08 Markets, Economics & Social Science
Aquaculture is a significant contributor to economic activity in Scotland and provides particular benefits in fragile economic areas, both in remote coastal locations but also, through processing and other support activities, in the Central Belt and elsewhere. In addition, the aquaculture sector generates substantial human and social capital in the communities within which it operates.
Newly completed research for Marine Scotland and Highlands and Islands Enterprise shows that 11 the aquaculture industry contributes:
- A direct production income of £550m, with a GVA of £165.8m, and over 2,800 jobs, though it's wealth generation goes far beyond this value
- It provides over 4,800 jobs in total, £800m in revenue and £293m across the supply chain in Scotland alone
- In total, a minimum of £1.5bn in turnover across the UK, including Grimsby processing and national retailing
Although aquaculture provides sustainable employment and income generation in remote areas that may otherwise lack alternative economic options, it also has a substantial impact on jobs in other parts of Scotland such as the Central Belt and this 'other half' remains largely unrecognised.
In terms of the benefits of aquaculture to Scottish communities, human capital in terms of participation in employment, as well as the skills and experience which provide 'employment security' was found to be most important, with financial benefit in terms of income to local ancillary businesses (particularly transport and tourism) the second most important. Negative opinions were generally low and most often related to environmental impact.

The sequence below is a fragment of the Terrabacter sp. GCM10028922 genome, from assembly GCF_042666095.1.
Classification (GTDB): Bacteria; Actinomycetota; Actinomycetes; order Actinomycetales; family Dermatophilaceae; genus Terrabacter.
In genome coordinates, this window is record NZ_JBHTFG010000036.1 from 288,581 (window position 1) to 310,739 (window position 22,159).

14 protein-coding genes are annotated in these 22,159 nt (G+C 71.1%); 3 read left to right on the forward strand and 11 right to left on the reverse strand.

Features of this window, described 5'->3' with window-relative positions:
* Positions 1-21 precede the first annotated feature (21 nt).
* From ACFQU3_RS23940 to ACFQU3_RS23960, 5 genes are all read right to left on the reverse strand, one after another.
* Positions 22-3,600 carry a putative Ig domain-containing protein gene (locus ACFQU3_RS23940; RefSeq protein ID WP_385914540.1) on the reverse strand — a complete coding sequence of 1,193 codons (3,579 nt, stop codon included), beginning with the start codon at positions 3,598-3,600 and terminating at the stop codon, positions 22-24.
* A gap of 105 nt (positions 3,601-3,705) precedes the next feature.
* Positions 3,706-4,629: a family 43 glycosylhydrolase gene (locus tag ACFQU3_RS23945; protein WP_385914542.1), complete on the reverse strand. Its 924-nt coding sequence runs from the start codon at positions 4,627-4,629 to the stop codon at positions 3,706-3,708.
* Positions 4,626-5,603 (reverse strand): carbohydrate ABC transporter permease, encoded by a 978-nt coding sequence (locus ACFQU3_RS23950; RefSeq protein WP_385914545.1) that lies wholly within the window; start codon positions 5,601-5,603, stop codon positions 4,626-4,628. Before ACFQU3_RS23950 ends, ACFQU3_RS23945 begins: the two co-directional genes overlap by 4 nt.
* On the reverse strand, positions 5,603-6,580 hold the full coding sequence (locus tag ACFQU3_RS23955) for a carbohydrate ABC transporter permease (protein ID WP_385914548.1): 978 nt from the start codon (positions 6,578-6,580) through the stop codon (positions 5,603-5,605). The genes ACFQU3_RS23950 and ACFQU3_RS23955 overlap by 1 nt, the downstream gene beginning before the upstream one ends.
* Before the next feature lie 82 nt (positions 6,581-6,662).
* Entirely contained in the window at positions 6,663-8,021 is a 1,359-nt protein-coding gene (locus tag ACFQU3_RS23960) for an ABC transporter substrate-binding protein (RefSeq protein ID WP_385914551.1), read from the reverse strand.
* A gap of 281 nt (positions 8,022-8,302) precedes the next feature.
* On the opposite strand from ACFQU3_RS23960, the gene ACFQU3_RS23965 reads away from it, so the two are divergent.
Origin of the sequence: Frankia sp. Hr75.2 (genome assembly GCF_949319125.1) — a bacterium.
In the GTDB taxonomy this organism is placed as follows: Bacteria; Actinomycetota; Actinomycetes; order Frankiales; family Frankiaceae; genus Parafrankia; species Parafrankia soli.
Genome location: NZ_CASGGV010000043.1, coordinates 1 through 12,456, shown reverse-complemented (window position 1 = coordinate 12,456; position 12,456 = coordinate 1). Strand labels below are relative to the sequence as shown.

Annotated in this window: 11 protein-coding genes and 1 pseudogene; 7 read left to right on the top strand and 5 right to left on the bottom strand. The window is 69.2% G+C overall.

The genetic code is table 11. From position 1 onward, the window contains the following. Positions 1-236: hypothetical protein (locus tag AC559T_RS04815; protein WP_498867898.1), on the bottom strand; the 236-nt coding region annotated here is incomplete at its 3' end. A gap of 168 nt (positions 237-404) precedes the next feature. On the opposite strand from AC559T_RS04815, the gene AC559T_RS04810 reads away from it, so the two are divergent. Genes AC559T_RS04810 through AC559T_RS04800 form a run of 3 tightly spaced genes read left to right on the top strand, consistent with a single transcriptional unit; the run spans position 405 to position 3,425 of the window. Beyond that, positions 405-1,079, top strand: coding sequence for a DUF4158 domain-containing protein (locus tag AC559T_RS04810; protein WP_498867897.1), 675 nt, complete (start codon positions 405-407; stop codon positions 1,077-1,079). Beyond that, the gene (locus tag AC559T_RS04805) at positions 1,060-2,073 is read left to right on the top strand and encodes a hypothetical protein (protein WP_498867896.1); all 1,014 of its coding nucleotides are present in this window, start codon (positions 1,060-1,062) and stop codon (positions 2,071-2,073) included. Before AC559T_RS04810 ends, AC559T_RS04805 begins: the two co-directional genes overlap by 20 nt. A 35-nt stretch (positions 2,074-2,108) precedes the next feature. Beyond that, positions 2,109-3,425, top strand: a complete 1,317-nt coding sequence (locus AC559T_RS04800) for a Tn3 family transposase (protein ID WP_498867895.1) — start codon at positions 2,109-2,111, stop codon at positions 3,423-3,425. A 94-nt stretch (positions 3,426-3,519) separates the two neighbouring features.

The sector growth targets must be achieved in a way that is profitable for the sector and sustainable for affected communities. This is possible and there is a broad consensus that growth of the aquaculture sector can bring benefits to the businesses involved, to communities and to Scotland as a whole. It is estimated that should the industry achieve the 2020 targets the industry could directly be worth over £1.2 billion and provide 7,000 jobs for Scotland.
Particular areas of research identified within the social sciences to support sustainable growth include:
- Skills - availability of skilled work force, provision of training and future skills needs
- Competitiveness - opportunities to add value and, in particular, reduce costs
- Markets - understanding consumer preferences; balancing domestic and export markets
- Governance - maintaining and enhancing community engagement to support appropriate development
- Technologies - cost effectiveness assessment of new technologies e.g. in offshore production
- Finance - drivers and barriers of investment, particularly for small firms